Last week we attended a cheering orientation in preparation for the “Koyon Games” which is a an annual series of friendship matches between the two of the most popular universities in Seoul, Korea University and Yonsei University. The games include matches in baseball, ice hockey, football, rugby and basketball. Last Friday, we gathered in one of the university’s halls to practice the cheering songs for the games and it was like nothing I had ever experienced before. What surprised me most was how all the Korean students knew the songs and cheers by heart and their energy seemed to be everlasting as they did anything they could to encourage us to dance.
We danced, sang, cheered, yelled and almost broke our necks while head-banging to the cheers and by the end of the 2 hour long event everyone’s clothes were drenched in sweat, very charming and a sign of a good ”cheering session”. We ended the evening with some incredibly spicy food as always in Korea, that I have yet to get used to.
Sadly I was too immersed in the songs to remember to snap good pictures during the actual cheering orientation, but instead you can check out my favorite cheering songs below which are from Korea University’s official cheering channel!
쉬잇~! Shush~!: https://www.youtube.com/watch?v=A6xVTGgyiPM
꿇어라 연세여 Kneel down Yonsei: https://www.youtube.com/watch?v=5JTlhAYvtQA
영원하라 Last forever: https://www.youtube.com/watch?v=k2Hope8BZbI
Since I arrived quite early in Seoul I had been able to visit the campus and taken a look around more than once but even so, when the first day of orientation came my heart was beating fast and my mouth started to become dry as I walked towards the area circled out on the digital map on my phone. All were signs of anxiety and excitement, a terrible mix which together with the hot weather made me sweat and feel cold at the same time.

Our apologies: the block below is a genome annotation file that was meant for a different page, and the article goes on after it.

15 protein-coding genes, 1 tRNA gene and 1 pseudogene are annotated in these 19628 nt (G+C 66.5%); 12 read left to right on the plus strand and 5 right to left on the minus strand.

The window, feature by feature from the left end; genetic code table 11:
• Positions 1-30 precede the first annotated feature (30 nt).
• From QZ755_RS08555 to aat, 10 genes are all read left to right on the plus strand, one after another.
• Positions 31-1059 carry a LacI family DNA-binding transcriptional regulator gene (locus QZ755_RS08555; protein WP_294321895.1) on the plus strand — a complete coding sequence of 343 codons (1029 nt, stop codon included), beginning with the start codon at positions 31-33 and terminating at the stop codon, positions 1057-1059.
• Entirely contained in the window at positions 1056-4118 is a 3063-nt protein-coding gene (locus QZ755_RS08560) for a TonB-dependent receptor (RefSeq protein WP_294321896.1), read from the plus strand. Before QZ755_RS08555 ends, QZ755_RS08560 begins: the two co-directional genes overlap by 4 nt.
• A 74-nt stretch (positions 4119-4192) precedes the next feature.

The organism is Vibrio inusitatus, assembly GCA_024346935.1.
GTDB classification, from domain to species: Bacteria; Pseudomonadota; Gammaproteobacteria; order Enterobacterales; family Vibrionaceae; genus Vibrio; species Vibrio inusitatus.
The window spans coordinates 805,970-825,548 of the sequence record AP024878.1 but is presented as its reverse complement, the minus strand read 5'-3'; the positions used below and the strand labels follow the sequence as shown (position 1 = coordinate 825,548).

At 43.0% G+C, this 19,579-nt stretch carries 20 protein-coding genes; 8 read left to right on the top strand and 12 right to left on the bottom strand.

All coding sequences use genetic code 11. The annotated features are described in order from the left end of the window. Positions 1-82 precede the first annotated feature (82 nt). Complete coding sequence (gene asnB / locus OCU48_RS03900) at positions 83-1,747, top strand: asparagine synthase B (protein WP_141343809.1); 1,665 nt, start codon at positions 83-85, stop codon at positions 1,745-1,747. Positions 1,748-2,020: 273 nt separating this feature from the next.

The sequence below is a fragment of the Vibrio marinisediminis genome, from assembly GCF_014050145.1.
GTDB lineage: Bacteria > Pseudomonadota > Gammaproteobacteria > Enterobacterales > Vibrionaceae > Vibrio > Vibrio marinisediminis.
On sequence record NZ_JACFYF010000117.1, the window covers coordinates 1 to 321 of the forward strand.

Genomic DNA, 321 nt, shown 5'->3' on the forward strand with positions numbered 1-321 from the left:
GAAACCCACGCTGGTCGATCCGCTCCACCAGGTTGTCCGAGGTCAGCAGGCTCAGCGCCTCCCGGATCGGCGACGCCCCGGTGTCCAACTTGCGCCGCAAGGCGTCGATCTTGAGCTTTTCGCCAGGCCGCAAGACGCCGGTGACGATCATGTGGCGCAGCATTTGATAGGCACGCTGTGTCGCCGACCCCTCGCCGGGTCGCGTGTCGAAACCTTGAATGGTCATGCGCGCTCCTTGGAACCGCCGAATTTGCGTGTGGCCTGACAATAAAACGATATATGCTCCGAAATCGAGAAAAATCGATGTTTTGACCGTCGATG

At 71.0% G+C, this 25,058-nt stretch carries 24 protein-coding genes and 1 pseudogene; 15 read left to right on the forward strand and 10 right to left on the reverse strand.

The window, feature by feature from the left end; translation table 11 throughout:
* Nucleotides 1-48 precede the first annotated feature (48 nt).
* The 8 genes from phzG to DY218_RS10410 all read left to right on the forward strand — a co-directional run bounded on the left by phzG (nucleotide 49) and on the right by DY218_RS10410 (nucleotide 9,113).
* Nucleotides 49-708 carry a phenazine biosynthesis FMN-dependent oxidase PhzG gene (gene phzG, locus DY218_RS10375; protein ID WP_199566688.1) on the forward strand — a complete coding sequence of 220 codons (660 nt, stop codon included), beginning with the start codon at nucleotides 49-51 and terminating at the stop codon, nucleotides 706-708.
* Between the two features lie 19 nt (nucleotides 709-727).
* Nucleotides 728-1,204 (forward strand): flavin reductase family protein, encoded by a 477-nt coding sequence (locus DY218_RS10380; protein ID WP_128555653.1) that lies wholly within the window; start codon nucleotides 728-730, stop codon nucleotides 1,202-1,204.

(Picture: Main Gate of Korea University)
Something I really was thankful for however was that Korea University has a buddy program for exchange and visiting students, which means that I had already been contacted by a Korean girl named Choi Go-Eun who made sure that I knew all the necessary times and dates for the orientation as well as asking me if I needed any other help. Even if I did not need much more help than to know exactly how to get to the building, it was a comfort to know that I had someone who was familiar with the city, school and language that could help out if I ever needed anything.
(Picture: Campus Tour, Main Hall)
After the formal introductions had been made, the groups were put in the hand of the Korean buddies who then took us on a Campus tour, helped us with email registration, as well as took us to lunch in one of the University’s cafeterias.
(Picture: Meat with Korean side dishes, banchan; Sigeumchi-Naul, Kimchi & Kkakdugi)
The second day of orientation was very peculiar. The first thing we needed to do was to sign up for a Student ID card which would also be used as a bank card. We received a big pile of papers which needed to be signed, all written in Korean. ”Sign here, date here, name here” was probably the line I heard the most that day and in the end I wasn’t even sure if I had just signed up for a Student ID card or for something completely different, oh well, we can only hope for the best.